Bradley Band made the county proud when they played at games, gave concerts and marched for parades, but when they came home from Johnson City with high honors everyone was excited and proud of their kids!
Bradley tunes win big
The Bradley High School band returned loaded with high honors from East Tennessee Band and Orchestra contest and festival. The event was held in Johnson City. The band won a number two rating in concert under the direction of bandmaster A.R. Sprang. In addition, the young musicians received a two-plus in marching.
Four members who entered in individual contests won three first place awards and one second place.
Several mothers took on the challenge of chaperoning the band on the trip. It took two chartered buses to carry the students from Cleveland to Johnson City. Sixteen bands, including local ones from Athens and Etowah, participated in the contests. Bands from as far away as Virginia and Kentucky also competed. About 1,500 high school musicians participated in the big musical event.
East Tennessee State Teacher’s college hosted the event. A march was conducted through the business district to Roosevelt Stadium. A gala mass concert was then held before several thousand spectators.
Bands from Bradley and Bristol were the only two selected out of the 16 entries to stage a broadcast over the Johnson City radio station WJHL. The Bradley band also put on its “Air Raid,” which made such a hit when first staged during the 1941 football season.
Tuesday, April 21, 1942
Spring came again to the beautiful city of Cleveland and painted the town, and especially Ocoee Street, with the beautiful pinks and whites of dogwood trees. Splashes of lavender, reddish blooms and light green new leaves seemingly flitted from one branch to the next.
Lions Club stages clean-up
The Lions Club organized its annual clean-up week. They called it “Clean-up for Clean-up Week.” According to reports, citizens were urged to “make Cleveland more beautiful by beautifying your premises.” The group encouraged local residents to “protect your home against fire by getting rid of inflammable trash and other accumulations.” All of these changes were thought to safeguard against disease as well.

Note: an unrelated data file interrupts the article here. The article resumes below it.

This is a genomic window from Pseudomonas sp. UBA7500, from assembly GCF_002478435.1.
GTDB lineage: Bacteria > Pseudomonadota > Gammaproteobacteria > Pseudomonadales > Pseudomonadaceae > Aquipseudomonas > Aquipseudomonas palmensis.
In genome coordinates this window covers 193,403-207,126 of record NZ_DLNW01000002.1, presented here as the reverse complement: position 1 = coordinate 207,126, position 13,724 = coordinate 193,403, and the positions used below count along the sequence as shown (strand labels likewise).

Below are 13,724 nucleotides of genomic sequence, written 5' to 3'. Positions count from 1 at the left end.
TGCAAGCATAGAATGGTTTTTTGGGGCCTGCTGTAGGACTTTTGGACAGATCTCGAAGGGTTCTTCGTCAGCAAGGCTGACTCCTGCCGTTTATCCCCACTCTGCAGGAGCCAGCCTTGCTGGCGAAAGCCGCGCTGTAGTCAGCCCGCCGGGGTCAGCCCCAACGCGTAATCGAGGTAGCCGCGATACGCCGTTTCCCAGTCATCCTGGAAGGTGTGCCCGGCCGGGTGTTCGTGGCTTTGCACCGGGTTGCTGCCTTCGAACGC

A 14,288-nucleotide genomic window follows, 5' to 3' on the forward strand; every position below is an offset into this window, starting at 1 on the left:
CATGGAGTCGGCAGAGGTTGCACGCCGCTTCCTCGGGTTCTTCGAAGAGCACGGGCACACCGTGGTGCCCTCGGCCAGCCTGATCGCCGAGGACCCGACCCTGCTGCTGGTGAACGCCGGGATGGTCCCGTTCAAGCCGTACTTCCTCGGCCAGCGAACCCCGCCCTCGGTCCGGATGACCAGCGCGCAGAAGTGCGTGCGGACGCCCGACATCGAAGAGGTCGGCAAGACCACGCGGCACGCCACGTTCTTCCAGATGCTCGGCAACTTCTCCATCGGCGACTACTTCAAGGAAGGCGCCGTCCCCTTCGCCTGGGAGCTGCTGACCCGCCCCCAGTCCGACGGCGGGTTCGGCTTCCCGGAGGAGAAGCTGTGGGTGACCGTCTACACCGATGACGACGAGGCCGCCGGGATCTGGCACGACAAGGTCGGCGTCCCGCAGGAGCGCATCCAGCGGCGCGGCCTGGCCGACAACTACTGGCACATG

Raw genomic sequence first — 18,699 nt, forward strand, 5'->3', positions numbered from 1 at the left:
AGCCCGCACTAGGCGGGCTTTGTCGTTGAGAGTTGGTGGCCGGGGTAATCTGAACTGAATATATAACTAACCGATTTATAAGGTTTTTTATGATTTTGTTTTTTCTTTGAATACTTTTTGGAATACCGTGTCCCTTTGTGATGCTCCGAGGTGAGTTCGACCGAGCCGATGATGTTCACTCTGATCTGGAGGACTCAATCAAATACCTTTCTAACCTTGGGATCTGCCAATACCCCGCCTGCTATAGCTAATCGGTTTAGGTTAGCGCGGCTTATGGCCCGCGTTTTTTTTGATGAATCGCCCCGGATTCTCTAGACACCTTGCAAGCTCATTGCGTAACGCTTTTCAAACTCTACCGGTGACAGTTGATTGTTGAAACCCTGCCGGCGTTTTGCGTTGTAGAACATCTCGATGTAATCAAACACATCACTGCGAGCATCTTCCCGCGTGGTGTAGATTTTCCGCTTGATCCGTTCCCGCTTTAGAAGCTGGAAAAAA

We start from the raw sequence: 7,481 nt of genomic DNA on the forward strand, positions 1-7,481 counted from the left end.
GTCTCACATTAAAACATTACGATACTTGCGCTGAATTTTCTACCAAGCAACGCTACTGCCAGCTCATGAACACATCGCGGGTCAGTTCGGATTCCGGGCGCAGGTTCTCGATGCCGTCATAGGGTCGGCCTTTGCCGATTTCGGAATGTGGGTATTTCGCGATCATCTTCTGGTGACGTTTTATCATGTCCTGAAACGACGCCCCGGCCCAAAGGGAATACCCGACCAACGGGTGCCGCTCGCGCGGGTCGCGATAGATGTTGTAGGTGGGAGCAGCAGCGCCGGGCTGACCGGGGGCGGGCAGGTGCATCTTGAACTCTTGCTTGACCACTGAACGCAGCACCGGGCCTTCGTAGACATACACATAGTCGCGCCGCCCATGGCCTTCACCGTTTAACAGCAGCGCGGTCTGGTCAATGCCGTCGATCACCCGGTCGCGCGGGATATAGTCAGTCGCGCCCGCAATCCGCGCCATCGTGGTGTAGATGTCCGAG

The club arranged for city trucks to pick up trash at several locations.
The Lions sponsored clean-up week twice a year. The first day launched every spring. The second took place in the fall as a civic project. The two dates kept the city well-groomed and maintained.
The reputation of being one of the cleanest and beautiful cities in the South began to spread, thanks to the civic club’s work.
Wednesday, April 22, 1942
Cleveland talent reached outside of the city limits to be heard by other cities.
Bradley favorite plays at Tyner
Charlotte Finnell, a Bradley band member who won the first division rating on the bass clarinet in mid-April, performed at Tyner High School’s annual spring concert as a guest soloist. Finnell was accompanied by Miss Greg. Finnell once again played classic Spanish favorite “Jota Aragonesa” by Adolf Hoffman, with David Bennett’s “Deepwood” as a second offering. She originally payed the two pieces while at the East Tennessee Band concert held at Johnson City.
Friday, April 24, 1942
A 53rd wedding anniversary warmed the hearts of Clevelanders, and inspired hopes that dreams really could come true.
Love celebrates 53 years
The Rev. and Mrs. A.J. Tomlinson, bishop of the Tomlinson Church of God, celebrated their 53rd anniversary in the beautiful spring of 1942 with a family dinner at their Gaut Street home.
They were married in Bentonville, Ind., April 24, 1889. Tomlinson’s wife grew up in the same city as Mary Jane Taylor. His home was in Westfield, Ind. She was 20 years of age and he was 23.
In 1904, Tomlinson moved his family to Cleveland so that the children could attend school, and after that time they lived at 2525 Gaut St.
Their marriage was blessed with four children. These included the early departed Halcy. The other three were Homer, Iris and Milton.